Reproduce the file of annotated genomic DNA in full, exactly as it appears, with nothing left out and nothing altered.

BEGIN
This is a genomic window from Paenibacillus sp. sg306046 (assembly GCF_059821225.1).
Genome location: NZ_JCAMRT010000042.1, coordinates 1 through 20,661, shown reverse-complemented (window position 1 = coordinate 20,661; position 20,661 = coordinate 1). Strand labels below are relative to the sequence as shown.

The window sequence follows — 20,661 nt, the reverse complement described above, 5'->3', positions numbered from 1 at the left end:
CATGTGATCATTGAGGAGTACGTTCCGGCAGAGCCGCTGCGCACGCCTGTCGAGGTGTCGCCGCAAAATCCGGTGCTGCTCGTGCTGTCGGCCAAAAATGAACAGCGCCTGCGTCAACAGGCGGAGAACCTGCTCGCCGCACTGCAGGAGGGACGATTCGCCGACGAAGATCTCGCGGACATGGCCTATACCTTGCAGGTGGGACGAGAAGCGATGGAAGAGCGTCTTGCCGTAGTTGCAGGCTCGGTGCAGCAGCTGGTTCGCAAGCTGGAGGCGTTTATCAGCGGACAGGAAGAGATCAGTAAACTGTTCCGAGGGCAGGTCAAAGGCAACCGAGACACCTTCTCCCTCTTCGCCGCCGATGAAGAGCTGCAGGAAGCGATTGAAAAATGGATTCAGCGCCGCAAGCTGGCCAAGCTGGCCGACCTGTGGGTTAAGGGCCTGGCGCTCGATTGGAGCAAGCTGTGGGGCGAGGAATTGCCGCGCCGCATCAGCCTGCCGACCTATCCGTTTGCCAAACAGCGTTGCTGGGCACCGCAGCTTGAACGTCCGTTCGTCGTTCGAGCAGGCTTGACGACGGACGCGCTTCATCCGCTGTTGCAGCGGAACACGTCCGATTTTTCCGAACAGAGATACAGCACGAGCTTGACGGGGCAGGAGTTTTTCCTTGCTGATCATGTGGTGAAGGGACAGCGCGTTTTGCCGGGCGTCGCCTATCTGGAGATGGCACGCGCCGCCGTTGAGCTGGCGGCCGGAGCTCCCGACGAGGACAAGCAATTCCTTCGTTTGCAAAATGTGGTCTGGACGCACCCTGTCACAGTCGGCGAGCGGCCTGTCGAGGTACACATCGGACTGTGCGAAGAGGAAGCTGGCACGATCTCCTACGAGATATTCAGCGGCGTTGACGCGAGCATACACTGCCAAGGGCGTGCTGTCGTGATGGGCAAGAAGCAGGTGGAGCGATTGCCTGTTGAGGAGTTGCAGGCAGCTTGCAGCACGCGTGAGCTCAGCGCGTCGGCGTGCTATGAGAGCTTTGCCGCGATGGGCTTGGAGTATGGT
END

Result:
This is a genomic window from Paenibacillus sp. sg306046 (assembly GCF_059821225.1).
Genome location: NZ_JCAMRT010000042.1, coordinates 1 through 20,661, shown reverse-complemented (window position 1 = coordinate 20,661; position 20,661 = coordinate 1). Strand labels below are relative to the sequence as shown.

The window sequence follows — 20,661 nt, the reverse complement described above, 5'->3', positions numbered from 1 at the left end:
CATGTGATCATTGAGGAGTACGTTCCGGCAGAGCCGCTGCGCACGCCTGTCGAGGTGTCGCCGCAAAATCCGGTGCTGCTCGTGCTGTCGGCCAAAAATGAACAGCGCCTGCGTCAACAGGCGGAGAACCTGCTCGCCGCACTGCAGGAGGGACGATTCGCCGACGAAGATCTCGCGGACATGGCCTATACCTTGCAGGTGGGACGAGAAGCGATGGAAGAGCGTCTTGCCGTAGTTGCAGGCTCGGTGCAGCAGCTGGTTCGCAAGCTGGAGGCGTTTATCAGCGGACAGGAAGAGATCAGTAAACTGTTCCGAGGGCAGGTCAAAGGCAACCGAGACACCTTCTCCCTCTTCGCCGCCGATGAAGAGCTGCAGGAAGCGATTGAAAAATGGATTCAGCGCCGCAAGCTGGCCAAGCTGGCCGACCTGTGGGTTAAGGGCCTGGCGCTCGATTGGAGCAAGCTGTGGGGCGAGGAATTGCCGCGCCGCATCAGCCTGCCGACCTATCCGTTTGCCAAACAGCGTTGCTGGGCACCGCAGCTTGAACGTCCGTTCGTCGTTCGAGCAGGCTTGACGACGGACGCGCTTCATCCGCTGTTGCAGCGGAACACGTCCGATTTTTCCGAACAGAGATACAGCACGAGCTTGACGGGGCAGGAGTTTTTCCTTGCTGATCATGTGGTGAAGGGACAGCGCGTTTTGCCGGGCGTCGCCTATCTGGAGATGGCACGCGCCGCCGTTGAGCTGGCGGCCGGAGCTCCCGACGAGGACAAGCAATTCCTTCGTTTGCAAAATGTGGTCTGGACGCACCCTGTCACAGTCGGCGAGCGGCCTGTCGAGGTACACATCGGACTGTGCGAAGAGGAAGCTGGCACGATCTCCTACGAGATATTCAGCGGCGTTGACGCGAGCATACACTGCCAAGGGCGTGCTGTCGTGATGGGCAAGAAGCAGGTGGAGCGATTGCCTGTTGAGGAGTTGCAGGCAGCTTGCAGCACGCGTGAGCTCAGCGCGTCGGCGTGCTATGAGAGCTTTGCCGCGATGGGCTTGGAGTATGGT